Skip to content
Link copied to clipboard

Disses, disinvites diminish Rutgers

A university embarrasses itself, again


Rutgers University is teaching the world what happens when big-league aspirations meet a bush-league operation.

Consider the blowback New Jersey's would-be world class university faces over its misgivings about and mishandling of prospective graduation speakers.

Rutgers' first choice, former U.S. Seretary of State Condoleeza Rice,  bowed out under pressure from the "progressive"on-campus forces of political correctitude;  subsequently, the paralyzed former Rutgers football hero Eric LeGrand was invited and disinvited  even as the university was announcing its choice of Tom Kean, New Jersey's former governor.

(Rutgers President Robert L. Barchi released a statement Tuesday morning, saying that LeGrand will in fact speak at the commencement on May 18 and blaming "miscommunication" for any appearances to the contrary).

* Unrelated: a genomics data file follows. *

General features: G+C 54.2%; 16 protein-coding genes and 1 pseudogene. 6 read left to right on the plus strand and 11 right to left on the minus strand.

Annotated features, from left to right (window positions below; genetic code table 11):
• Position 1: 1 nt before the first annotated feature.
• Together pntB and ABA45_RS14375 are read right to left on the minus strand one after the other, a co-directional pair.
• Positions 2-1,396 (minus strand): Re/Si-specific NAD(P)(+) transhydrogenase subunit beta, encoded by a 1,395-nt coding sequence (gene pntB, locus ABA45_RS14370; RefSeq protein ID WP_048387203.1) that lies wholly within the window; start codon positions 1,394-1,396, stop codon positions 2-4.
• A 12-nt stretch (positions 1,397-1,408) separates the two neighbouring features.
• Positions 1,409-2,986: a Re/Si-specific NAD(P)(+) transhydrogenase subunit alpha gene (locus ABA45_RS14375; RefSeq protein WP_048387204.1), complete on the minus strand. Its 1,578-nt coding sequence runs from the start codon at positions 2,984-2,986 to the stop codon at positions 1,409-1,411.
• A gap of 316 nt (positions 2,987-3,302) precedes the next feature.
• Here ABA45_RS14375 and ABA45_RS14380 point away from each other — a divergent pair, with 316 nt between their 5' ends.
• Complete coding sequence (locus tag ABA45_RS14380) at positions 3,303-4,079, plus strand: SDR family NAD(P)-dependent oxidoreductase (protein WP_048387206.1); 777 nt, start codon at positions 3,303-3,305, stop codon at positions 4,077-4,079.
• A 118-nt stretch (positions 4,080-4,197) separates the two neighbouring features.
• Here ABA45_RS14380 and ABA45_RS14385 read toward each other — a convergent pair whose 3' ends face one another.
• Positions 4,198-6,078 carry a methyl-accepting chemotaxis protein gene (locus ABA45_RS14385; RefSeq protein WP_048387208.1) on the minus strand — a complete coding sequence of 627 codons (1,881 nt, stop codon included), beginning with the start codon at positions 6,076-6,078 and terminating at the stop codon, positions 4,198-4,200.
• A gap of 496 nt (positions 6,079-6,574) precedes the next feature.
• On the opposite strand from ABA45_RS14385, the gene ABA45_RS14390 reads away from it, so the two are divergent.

The graduation speaker situation arose because the prospect of having to listen to Rice, who served in the administration of President George W. Bush, proved too...upsetting for a modest number of faculty and students. They staged a sit-in, talked about having  teach-ins, and otherwise demonstrated their affinity for '60s styles, if not substances.

Last Saturday, Rice announced on Facebook that she'd decided to take a pass. What happened next (a university spokesman had no information Tuesday morning) has widely been reported as a telephone invitation to LeGrand that was hastily rescinded as the university was in the midst of announcing the choice of Kean.

"Eric LeGrand is an inspiration to the nation and arguably the most respected and visible ambassador for Rutgers," N.J. Senate President/Democratic gubernatorial hopeful Steve Sweeney said in a statement released Tuesday . "Eric is the quintessential role model, and a perfect choice to address Rutgers graduates and offer them advice about overcoming life's challenges.  He deserves an explanation."

Let's set aside, for the moment, Sweeney's feud with Kean's son, N.J. Sen. Tom Jr., and focus on Kean Sr. The former governor, the classiest of class acts, has yet to announce whether he, too, feels disrespected -- as has everyone else with a stake in the State University of New Jersey -- by the lame leadership in New Brunswick.